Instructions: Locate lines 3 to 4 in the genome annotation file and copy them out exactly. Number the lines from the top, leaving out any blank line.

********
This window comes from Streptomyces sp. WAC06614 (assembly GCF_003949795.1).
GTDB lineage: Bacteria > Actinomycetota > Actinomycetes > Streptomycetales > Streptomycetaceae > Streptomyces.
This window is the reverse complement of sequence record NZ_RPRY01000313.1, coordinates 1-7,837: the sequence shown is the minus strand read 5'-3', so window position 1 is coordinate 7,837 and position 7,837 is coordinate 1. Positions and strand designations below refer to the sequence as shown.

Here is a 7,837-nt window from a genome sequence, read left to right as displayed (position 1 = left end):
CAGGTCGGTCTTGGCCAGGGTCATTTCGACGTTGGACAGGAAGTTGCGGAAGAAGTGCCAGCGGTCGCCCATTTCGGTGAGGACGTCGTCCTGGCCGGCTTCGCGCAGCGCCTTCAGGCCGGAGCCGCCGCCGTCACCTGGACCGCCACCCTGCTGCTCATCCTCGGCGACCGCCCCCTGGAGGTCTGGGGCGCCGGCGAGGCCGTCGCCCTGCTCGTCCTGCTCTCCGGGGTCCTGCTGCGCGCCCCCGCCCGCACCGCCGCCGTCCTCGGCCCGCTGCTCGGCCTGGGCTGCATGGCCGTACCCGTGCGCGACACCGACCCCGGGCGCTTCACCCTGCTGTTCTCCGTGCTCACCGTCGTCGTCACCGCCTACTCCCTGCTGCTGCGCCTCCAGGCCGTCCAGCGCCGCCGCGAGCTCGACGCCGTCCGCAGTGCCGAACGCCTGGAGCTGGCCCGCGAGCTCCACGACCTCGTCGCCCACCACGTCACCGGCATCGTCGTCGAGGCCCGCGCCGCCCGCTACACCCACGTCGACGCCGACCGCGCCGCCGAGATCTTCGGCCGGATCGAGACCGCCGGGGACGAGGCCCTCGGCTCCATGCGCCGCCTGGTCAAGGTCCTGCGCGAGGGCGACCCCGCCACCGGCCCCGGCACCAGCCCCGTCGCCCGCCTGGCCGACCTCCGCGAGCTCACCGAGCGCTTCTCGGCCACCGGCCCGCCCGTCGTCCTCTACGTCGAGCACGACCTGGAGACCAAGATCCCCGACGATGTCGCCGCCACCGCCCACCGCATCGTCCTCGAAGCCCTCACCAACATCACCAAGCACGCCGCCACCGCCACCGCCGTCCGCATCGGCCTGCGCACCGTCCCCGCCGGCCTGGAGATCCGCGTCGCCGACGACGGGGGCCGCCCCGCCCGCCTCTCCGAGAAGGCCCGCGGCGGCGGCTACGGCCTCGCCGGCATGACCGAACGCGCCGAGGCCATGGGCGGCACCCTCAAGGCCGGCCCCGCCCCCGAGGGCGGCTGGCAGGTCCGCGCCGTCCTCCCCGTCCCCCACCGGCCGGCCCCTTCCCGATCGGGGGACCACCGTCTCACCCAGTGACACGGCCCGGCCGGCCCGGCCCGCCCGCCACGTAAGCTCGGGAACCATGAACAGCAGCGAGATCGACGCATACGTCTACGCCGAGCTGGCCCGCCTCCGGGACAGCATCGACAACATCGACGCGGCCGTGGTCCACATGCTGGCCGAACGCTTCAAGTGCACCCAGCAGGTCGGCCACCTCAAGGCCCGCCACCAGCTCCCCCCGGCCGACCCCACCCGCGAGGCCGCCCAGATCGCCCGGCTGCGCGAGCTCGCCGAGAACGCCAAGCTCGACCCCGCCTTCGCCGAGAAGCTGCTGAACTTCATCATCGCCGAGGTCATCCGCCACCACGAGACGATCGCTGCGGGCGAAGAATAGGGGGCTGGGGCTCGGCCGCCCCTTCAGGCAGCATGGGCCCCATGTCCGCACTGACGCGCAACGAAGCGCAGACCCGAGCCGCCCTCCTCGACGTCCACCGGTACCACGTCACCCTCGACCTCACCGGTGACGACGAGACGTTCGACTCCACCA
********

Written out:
This window is the reverse complement of sequence record NZ_RPRY01000313.1, coordinates 1-7,837: the sequence shown is the minus strand read 5'-3', so window position 1 is coordinate 7,837 and position 7,837 is coordinate 1. Positions and strand designations below refer to the sequence as shown.

Here is a 7,837-nt window from a genome sequence, read left to right as displayed (position 1 = left end):